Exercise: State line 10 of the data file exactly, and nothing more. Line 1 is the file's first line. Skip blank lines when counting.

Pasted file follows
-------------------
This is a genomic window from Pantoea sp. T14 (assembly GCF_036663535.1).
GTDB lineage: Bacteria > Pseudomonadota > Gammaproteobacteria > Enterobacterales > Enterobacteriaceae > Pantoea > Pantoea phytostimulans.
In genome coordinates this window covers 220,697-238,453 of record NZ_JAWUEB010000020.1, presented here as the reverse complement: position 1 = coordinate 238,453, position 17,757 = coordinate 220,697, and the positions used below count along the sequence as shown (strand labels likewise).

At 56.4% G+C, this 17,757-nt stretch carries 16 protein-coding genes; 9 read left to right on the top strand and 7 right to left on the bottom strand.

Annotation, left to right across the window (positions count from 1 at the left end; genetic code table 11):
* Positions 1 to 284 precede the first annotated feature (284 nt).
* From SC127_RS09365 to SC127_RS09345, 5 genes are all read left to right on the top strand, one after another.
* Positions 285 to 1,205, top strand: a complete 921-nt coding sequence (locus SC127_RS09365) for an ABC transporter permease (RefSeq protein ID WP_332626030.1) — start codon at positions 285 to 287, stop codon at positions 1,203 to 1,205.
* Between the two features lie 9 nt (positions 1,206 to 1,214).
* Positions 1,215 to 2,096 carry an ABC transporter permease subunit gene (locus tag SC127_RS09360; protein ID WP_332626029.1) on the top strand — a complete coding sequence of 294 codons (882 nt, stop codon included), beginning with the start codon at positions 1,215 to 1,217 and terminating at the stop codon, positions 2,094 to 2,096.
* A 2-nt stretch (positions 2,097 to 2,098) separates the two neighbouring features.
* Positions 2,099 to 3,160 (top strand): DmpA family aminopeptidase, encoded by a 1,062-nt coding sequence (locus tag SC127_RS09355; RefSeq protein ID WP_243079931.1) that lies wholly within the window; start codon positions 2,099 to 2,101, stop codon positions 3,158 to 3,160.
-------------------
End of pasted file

* Positions 1,215 to 2,096 carry an ABC transporter permease subunit gene (locus tag SC127_RS09360; protein ID WP_332626029.1) on the top strand — a complete coding sequence of 294 codons (882 nt, stop codon included), beginning with the start codon at positions 1,215 to 1,217 and terminating at the stop codon, positions 2,094 to 2,096.